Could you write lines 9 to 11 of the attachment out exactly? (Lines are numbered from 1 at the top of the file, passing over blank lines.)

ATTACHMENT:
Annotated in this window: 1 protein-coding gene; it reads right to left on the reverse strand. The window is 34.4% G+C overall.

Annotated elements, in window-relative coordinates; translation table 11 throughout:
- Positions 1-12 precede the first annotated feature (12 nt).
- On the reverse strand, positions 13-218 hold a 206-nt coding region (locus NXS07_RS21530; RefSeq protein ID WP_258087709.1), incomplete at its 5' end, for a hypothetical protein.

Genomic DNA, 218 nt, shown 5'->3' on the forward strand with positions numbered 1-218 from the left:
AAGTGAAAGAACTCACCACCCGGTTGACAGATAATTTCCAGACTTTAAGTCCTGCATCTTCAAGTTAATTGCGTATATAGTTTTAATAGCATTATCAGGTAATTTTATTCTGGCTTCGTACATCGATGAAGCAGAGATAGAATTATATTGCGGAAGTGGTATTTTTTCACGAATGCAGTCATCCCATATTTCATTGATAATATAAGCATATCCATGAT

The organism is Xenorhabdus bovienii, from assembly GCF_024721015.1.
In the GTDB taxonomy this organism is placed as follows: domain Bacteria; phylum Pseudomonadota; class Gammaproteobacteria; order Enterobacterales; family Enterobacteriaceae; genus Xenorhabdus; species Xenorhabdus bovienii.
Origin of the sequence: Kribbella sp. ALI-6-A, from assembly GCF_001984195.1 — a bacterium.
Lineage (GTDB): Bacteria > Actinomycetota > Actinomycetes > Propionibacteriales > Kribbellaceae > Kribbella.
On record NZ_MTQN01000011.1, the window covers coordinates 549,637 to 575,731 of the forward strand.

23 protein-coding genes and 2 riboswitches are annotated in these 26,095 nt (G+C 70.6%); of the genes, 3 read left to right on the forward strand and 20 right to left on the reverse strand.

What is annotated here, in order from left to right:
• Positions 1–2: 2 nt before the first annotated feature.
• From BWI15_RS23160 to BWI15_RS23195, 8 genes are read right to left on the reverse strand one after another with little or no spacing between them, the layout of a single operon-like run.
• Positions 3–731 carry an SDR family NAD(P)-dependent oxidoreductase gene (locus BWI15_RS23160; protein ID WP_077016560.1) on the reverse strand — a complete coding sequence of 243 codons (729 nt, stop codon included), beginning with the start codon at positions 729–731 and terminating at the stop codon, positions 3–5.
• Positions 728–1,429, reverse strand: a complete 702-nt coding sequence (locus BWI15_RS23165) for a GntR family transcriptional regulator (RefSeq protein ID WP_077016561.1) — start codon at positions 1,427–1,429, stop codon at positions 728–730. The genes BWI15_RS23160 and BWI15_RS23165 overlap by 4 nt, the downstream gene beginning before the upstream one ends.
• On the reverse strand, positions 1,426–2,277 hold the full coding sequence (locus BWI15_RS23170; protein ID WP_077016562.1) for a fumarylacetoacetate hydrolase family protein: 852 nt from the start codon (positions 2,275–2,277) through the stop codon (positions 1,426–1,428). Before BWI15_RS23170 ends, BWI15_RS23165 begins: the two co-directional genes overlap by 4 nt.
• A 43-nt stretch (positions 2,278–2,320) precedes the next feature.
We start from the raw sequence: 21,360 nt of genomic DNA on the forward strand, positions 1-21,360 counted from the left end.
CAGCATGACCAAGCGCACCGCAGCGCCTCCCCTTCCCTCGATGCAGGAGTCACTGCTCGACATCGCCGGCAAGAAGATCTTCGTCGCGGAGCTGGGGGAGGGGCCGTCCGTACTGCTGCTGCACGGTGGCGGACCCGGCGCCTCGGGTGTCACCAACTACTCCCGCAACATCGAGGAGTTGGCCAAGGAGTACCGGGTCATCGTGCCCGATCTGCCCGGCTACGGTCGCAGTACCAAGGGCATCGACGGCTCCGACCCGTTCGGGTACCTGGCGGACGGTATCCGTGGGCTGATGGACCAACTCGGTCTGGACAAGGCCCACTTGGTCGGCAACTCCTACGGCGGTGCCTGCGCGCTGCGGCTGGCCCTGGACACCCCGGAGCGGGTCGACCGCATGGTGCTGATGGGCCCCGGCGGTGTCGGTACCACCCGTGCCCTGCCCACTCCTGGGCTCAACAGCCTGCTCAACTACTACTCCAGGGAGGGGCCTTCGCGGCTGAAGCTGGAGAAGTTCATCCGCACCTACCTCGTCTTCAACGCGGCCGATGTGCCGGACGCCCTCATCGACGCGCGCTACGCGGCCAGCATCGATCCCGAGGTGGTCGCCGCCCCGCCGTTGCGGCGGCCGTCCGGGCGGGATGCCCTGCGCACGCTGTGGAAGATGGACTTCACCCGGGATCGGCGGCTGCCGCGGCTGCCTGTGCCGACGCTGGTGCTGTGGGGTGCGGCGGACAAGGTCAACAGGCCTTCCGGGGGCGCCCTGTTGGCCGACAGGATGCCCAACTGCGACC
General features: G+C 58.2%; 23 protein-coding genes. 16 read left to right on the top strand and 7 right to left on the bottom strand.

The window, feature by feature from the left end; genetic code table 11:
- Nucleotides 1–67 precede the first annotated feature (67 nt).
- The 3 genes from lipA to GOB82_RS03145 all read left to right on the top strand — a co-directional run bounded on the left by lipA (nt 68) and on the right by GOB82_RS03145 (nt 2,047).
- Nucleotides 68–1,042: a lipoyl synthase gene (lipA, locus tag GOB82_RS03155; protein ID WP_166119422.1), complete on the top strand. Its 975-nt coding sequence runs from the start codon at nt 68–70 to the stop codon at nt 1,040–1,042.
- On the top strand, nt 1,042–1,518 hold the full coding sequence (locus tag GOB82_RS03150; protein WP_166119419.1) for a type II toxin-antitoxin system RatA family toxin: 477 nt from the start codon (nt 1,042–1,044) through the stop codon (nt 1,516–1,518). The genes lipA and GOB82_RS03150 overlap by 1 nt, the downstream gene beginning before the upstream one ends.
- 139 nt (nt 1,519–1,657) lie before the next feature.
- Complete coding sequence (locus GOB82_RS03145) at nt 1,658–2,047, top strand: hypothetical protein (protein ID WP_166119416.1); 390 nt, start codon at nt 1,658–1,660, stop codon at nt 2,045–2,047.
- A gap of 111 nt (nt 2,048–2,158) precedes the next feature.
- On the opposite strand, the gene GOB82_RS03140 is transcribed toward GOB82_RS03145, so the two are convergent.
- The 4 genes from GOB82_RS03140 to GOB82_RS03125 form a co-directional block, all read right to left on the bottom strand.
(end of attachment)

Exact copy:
Origin of the sequence: Kribbella sp. ALI-6-A, from assembly GCF_001984195.1 — a bacterium.
Lineage (GTDB): Bacteria > Actinomycetota > Actinomycetes > Propionibacteriales > Kribbellaceae > Kribbella.
On record NZ_MTQN01000011.1, the window covers coordinates 549,637 to 575,731 of the forward strand.